Sluggish sales progress bruises Reckitt Benckiser’s shares

Monday, February 19, 2018 - 10:52

“A return to sales growth in the fourth quarter, increased cost-saving targets and a higher dividend are not proving enough for shareholders in Reckitt Benckiser, whose shares are the worst performers in the FTSE 100 in early trading” says Russ Mould, AJ Bell Investment Director.


Source: Company accounts

“The problem may not be the numbers themselves, but the tepid sales growth guidance for 2018 and the reliance on cost-cutting for earnings surprises (as this is lower quality than growth for organic revenue increases) as neither help to support a valuation that already represents a big premium to the wider UK market.

“A forward price/earnings ratio of around 18 times for 2018, based on consensus earnings forecasts, compares to 14 to 15 times for the FTSE 100 and to justify that higher rating Reckitt needs to provide quality as well as quantity of earnings.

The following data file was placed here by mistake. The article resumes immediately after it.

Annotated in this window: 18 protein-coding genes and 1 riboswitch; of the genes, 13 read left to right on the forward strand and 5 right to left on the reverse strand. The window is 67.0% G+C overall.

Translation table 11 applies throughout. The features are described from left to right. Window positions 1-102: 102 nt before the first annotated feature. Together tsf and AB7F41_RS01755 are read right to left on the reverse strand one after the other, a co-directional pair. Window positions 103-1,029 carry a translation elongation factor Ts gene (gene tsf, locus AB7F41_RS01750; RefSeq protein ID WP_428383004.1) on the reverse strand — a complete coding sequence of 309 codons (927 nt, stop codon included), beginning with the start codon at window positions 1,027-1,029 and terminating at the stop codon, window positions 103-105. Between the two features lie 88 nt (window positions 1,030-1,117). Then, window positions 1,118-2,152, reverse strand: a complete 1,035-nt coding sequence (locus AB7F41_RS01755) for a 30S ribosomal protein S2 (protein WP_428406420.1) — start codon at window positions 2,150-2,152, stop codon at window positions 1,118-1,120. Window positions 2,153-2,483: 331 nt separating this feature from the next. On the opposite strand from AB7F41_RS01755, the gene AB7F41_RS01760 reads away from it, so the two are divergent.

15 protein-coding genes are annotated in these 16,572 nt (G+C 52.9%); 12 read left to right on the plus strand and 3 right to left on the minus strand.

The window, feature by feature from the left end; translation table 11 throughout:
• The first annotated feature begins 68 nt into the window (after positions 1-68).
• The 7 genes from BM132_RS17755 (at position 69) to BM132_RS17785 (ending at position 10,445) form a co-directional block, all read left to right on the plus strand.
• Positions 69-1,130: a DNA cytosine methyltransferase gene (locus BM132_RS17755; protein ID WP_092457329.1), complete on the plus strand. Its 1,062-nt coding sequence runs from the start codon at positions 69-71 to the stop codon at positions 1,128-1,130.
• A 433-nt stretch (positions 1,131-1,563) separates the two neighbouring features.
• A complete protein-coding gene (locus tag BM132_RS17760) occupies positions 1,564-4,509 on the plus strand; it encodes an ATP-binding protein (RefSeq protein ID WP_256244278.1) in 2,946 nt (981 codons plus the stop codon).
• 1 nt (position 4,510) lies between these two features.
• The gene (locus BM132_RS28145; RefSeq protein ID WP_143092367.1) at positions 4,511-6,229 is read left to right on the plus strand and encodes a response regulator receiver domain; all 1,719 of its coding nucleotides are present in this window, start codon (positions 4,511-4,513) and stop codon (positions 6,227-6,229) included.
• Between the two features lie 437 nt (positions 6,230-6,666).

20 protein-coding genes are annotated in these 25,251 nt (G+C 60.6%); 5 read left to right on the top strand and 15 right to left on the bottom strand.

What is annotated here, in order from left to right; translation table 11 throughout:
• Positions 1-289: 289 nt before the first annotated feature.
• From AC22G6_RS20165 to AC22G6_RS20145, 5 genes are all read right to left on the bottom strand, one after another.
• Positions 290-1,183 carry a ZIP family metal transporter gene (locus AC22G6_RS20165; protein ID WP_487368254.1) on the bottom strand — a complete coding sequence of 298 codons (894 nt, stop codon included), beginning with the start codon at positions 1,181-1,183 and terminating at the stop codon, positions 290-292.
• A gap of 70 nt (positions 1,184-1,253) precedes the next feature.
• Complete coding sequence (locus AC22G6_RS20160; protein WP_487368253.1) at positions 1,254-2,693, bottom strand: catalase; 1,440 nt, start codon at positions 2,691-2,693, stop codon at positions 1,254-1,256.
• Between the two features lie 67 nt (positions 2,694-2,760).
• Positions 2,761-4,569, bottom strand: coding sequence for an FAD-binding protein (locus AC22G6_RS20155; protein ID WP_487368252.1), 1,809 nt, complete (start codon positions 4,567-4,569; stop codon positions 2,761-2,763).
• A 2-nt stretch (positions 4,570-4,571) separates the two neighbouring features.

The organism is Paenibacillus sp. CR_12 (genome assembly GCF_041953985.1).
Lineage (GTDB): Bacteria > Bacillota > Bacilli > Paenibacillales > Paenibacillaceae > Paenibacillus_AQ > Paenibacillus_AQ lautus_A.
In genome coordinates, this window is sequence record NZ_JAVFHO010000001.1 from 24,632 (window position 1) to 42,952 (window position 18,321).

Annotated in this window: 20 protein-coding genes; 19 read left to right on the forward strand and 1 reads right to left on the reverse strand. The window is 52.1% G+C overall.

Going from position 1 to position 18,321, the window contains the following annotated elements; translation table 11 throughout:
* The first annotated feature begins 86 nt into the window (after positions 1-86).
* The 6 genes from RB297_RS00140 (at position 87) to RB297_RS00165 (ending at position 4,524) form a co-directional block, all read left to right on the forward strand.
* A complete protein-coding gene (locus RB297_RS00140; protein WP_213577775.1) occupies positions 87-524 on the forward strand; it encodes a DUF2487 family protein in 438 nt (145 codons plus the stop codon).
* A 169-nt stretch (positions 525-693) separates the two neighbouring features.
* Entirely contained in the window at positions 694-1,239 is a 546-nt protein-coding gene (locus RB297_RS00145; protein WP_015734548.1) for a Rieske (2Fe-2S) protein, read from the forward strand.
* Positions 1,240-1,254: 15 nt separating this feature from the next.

“Reckitt’s shares have already de-rated from 22 times earnings at their peak near £81 last summer to reflect investors’ concerns that relying on acquisitions and cost-cutting is not enough, especially as a target of 2% to 3% organic sales growth does not really argue in favour of a higher valuation for the stock.


Source: Company accounts. *2018E based on mid-point of company guidance for 2018

“Reckitt’s brand strength, lofty margins and record of consistent profit and dividend growth can justify a premium rating to some degree but using acquisitions to fuel growth raises the risks involved (owing to the debt associated with the Mead Johnson deal and the danger something goes wrong during integration) and lowers the quality of earnings (given the reliance on cost-cutting rather than top-line growth).

“In addition, Reckitt could also become involved in an auction for the consumer healthcare operations of Pfizer, which are up for sale with a rumoured $20 billion price tag straight after a year when the Mead Johnson deal has taken net debt at the company from £1.4 billion to £10.7 billion and the cost of borrowing has finally started to rise once more.”

These articles are for information purposes only and are not a personal recommendation or advice.

The chart of the week is written by Russ Mould, AJ Bell’s Investment Director and his team.

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